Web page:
Unwind by Neal Shusterman YA
Ice Station by Matthew Reilly YA

What We Are Reading
Anything by Dervla Mc Tiernan A
Such a Fun Age by Kiley Reid A
Nothing to See Here by Kevin Wilson A
Factfulness by Hans Rosling A
The Nightingale by Kristin Hannah A
Mothering Sunday by Graham Swift A
This is Going to Hurt by Adam Kay A
Gulliver’s Wife by Lauren Chater A
The Ballad of Songbirds and Snakes by Suzanne Collins YA
Some Kids I Taught and What They Taught Me by Kate Clanchy A
Smart Ovens For Lonely People by Elizabeth Tan A
Deep Water by Sarah Epstein YA
Every Tool is a Hammer by Adam Savage A
About a Girl by Rebekah Robertson YA
The Phone Box at the Edge of the World by Laura Imai Messina A
The Vanishing Half by Brit Bennett A
Where the Crawdads Sing by Delia Owens A
All Boys Aren’t Blue by George. M Johnson YA
The Black Flamingo by Dean Atta YA
Missing Person by Sarah Lotz A
The Second Sleep by Robert Harris A
Phosphorescence by Julia Baird A

The Heart of the Bubble by Trace Balla

Some very exciting news today!

Trace Balla, the much loved author and illustrator of Rivertime, Rockhopping and Landing with Wings, has published a brand new book called The Heart of the Bubble. A touching tale of a family’s awakening to what really matters, set in the time of the coronavirus pandemic. There are also free comprehensive teaching notes available.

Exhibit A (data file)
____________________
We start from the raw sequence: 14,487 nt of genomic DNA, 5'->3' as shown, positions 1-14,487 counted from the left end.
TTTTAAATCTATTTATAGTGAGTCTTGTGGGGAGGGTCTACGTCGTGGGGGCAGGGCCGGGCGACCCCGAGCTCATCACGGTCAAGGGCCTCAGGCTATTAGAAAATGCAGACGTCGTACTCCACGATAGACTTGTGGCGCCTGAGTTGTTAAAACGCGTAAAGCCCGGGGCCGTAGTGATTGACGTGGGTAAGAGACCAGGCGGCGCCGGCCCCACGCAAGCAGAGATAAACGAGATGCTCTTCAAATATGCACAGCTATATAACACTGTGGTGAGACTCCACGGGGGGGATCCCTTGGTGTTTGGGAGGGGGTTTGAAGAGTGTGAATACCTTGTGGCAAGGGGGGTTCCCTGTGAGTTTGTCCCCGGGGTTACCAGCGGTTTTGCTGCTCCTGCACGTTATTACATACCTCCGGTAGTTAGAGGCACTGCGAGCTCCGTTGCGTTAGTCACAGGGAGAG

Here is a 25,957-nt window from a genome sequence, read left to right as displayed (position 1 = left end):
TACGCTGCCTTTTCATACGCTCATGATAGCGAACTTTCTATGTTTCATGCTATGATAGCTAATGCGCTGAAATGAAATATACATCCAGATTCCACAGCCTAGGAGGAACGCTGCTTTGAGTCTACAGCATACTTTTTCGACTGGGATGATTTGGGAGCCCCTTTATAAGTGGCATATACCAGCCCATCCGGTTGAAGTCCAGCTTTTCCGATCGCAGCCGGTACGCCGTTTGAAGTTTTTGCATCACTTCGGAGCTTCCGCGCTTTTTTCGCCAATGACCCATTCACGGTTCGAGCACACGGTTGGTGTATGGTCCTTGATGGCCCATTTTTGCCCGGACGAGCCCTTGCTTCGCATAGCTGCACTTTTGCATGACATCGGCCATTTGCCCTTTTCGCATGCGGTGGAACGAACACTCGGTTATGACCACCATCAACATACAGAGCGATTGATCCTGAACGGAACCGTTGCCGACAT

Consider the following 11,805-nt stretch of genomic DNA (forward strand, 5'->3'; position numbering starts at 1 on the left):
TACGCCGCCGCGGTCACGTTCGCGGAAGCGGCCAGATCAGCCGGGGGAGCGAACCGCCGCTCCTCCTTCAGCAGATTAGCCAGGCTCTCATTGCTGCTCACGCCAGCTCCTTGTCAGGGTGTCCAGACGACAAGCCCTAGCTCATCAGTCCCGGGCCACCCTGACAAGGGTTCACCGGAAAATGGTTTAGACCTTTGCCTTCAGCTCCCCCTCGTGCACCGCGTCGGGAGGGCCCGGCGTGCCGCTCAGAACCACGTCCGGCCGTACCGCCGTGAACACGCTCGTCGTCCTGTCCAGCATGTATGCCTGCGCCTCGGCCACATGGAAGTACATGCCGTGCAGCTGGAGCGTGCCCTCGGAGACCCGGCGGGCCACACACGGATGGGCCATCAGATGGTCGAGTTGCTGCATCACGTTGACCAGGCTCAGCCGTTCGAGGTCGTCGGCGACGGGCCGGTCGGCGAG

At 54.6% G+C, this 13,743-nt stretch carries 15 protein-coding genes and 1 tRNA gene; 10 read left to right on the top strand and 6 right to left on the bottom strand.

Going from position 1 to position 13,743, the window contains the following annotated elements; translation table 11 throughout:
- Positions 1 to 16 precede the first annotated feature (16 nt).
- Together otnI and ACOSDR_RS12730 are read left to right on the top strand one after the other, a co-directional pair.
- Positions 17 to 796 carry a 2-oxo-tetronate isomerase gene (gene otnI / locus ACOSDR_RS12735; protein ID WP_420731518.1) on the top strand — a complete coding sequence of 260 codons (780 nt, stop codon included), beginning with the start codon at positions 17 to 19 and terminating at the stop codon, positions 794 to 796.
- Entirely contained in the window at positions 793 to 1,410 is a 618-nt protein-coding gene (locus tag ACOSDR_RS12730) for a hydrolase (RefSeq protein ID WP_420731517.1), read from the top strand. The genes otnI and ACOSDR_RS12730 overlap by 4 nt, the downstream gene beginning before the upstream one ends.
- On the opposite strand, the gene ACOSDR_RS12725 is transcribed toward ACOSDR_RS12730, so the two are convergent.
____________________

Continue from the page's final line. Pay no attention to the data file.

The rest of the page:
Available now as a PDF or paperback from Traces’ website HERE

 

SLAV Virtual Book Club List June 18th, 2020

We were delighted to welcome so many of you to our second SLAV Virtual Book Club for 2020. Thank you for joining us and for your participation.

As promised we are sharing the list of titles discussed below. Members were invited to share their favourite Australian titles, whether they are new releases or perhaps, overlooked gems. We have so many wonderful Australian writers for young people of all ages, it was very difficult to cover them all with only an hour to discuss!

We have linked each title through to the Readings Website. Please keep in mind that if an item is out of stock, it may take some time to become available again, particularly if it is coming from overseas.

Disclaimer: The lists generated as a result of Book Club discussions are not, by any means, an exhaustive list of all titles or authors for each genre/category discussed. Nor will all titles be suitable for all libraries. We advise staff discretion when referencing these lists, to properly confirm individual title suitability for individual libraries, school and students needs. These are suggested titles only, shared by our members and inclusion on, or exclusion from, a list does not suggest SLAV endorsement or rejection of a title.